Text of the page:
BLM approves massive project's path over Idaho protests

The outgoing Obama administration announced today it formally approved routing the final two stages of a massive Wyoming-to-Idaho power line project mostly outside the boundaries of a federal raptor sanctuary and across more private property and greater sage grouse habitat than critics say is necessary.

The Bureau of Land Management's record of decision (ROD) for the final two stages of the nearly 1,000-mile-long Gateway West Transmission Line Project would appear to move the project forward and end years of conflict between BLM and Idaho Gov. Butch Otter (R) and others over the route of the power line.

BLM issued an ROD in late 2013 approving the Gateway West route through southern Wyoming but deferred making a decision on the final two sections in Idaho after complaints from Otter, local leaders and private property owners. They objected to the agency's proposal to avoid routing it on public lands through the BLM-managed Morley Nelson Snake River Birds of Prey National Conservation Area (NCA).

State officials today reiterated concerns that skipping the Birds of Prey NCA sacrifices greater sage grouse habitat and private property, and ignores the recommendation of BLM's own advisory council.


The final two segments of the power line covering about 321 miles would route two separate 500-kilovolt lines along the southern boundary of the 485,000-acre Birds of Prey NCA, crossing a total of only 17.6 miles of the NCA — the least of any of the seven alternatives BLM analyzed in a supplemental environmental impact statement (SEIS) finalized last fall (Greenwire, Oct. 6, 2016).

BLM says the sections of the line avoid priority sage grouse habitat, as well as the Hagerman Fossil Beds National Monument and development near the town of Hagerman, Idaho. The sections crossing the Birds of Prey NCA will require compensatory mitigation from project proponents Rocky Mountain Power and Idaho Power Co.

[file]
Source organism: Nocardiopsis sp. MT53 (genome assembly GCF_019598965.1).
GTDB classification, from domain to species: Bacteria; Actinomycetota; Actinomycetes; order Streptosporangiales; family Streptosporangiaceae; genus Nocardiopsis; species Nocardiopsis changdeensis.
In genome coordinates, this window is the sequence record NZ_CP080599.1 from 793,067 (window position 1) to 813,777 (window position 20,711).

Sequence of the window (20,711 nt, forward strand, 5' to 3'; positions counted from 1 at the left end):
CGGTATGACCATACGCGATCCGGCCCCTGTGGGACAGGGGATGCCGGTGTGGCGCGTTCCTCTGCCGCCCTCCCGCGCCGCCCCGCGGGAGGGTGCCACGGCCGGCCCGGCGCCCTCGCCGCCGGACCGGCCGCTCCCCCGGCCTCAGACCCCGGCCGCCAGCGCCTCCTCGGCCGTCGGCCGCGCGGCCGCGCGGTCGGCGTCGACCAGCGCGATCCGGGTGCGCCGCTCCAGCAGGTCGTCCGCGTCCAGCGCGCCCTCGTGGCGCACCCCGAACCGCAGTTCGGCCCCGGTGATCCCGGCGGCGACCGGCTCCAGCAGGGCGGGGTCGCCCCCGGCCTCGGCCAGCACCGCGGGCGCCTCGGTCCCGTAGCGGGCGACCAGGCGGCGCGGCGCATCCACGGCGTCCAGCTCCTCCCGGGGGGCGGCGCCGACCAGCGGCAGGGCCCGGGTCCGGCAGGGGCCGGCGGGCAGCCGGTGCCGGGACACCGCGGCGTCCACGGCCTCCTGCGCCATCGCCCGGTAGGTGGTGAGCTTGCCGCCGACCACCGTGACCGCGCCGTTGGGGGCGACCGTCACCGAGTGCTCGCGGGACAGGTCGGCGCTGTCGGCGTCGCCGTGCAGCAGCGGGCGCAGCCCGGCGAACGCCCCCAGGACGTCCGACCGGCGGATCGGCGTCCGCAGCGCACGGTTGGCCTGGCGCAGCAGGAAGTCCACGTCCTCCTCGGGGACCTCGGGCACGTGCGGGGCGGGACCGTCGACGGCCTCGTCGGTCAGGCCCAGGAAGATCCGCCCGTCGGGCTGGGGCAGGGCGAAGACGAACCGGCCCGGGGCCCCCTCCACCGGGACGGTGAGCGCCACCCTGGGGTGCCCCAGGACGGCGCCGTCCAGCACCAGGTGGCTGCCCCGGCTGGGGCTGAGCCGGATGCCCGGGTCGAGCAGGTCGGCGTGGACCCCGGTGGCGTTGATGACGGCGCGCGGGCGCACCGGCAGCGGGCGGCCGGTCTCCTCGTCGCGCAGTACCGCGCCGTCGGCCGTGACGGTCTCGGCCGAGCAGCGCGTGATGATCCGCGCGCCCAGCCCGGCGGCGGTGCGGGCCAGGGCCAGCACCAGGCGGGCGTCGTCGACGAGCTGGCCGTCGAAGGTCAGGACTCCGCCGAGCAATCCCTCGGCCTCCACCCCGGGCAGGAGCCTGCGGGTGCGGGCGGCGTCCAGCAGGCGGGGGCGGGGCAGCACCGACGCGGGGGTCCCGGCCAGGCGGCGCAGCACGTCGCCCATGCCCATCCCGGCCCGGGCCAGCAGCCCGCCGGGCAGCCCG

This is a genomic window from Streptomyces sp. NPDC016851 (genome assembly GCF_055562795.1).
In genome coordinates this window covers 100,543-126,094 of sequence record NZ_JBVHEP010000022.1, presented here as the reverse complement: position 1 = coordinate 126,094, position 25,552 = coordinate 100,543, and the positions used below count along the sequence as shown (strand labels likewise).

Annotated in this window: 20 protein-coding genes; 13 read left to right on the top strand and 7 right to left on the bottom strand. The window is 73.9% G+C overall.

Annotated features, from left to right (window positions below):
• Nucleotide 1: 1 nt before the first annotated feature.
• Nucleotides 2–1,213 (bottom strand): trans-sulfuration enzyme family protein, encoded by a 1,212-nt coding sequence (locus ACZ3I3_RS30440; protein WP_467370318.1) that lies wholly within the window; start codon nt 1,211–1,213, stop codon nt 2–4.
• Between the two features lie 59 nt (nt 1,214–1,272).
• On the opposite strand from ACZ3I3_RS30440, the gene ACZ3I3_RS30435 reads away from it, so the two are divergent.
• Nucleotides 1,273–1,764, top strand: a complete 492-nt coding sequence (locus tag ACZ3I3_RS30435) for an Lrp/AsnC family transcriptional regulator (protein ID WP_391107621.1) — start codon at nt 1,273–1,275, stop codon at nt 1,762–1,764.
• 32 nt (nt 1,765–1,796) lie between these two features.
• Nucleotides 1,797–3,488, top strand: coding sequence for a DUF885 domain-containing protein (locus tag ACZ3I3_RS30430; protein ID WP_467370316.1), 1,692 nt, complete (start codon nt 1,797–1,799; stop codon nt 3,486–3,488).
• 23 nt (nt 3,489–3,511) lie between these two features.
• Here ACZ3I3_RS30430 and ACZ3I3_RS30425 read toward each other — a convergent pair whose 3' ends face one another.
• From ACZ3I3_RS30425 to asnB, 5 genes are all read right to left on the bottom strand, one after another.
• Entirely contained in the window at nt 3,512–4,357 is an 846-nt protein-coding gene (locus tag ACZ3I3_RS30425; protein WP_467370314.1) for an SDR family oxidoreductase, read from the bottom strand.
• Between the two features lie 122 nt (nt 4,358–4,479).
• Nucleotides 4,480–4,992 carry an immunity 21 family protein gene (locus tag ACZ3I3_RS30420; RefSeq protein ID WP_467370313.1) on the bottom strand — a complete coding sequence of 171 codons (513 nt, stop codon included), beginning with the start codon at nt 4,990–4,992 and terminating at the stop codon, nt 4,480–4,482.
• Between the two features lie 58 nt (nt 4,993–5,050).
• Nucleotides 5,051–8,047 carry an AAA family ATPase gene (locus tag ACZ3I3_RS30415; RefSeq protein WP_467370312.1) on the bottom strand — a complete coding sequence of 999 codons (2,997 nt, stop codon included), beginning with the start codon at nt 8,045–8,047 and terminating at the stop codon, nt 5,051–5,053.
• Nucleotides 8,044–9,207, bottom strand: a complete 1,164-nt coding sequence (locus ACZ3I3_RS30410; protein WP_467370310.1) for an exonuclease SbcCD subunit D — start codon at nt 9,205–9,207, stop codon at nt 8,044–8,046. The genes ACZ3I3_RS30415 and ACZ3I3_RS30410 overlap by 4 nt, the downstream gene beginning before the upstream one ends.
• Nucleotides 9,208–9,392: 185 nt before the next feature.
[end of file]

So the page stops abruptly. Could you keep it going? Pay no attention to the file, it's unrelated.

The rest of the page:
"Gateway West has been an administration priority project to transform our electric power grid and spur development of renewable energy," outgoing BLM Director Neil Kornze said in a statement issued today.

Kornze signed the ROD yesterday for the Idaho segments of the Gateway West line, which is expected to carry up to 1,500 megawatts of mostly wind-generated electricity in Wyoming and Idaho to power-hungry load centers from Utah to Washington state.

"Today's decision authorizes the routes with the least impact on private property, farmland, historic trails and cultural resources, visual resources, wetlands, sage grouse habitat, and the Birds of Prey National Conservation Area," Kornze added.

The decision in the ROD takes effect immediately, though appeals can be filed with the Interior Board of Land Appeals in the next 30 days, said Heather Feeney, a BLM spokeswoman.

Idaho's anger

But the route finalized in the ROD could spark federal lawsuits, from the state of Idaho and others, that delay or doom the final two segments of the line.

Otter and other state officials remain upset at BLM's resistance to running the line through the Birds of Prey NCA.

State officials say BLM's decision sacrifices greater sage grouse habitat and private property to avoid crossing the sanctuary, which is home to the largest concentration of nesting raptors in North America. Congress in 1993 established the area for the "conservation, protection and enhancement of raptor populations and habitat."

BLM has cited a 2012 policy manual guiding management of sites within the National Conservation Lands system that prioritizes avoidance and discourages granting rights of way for utility corridors and transportation projects in these areas to the "greatest extent possible."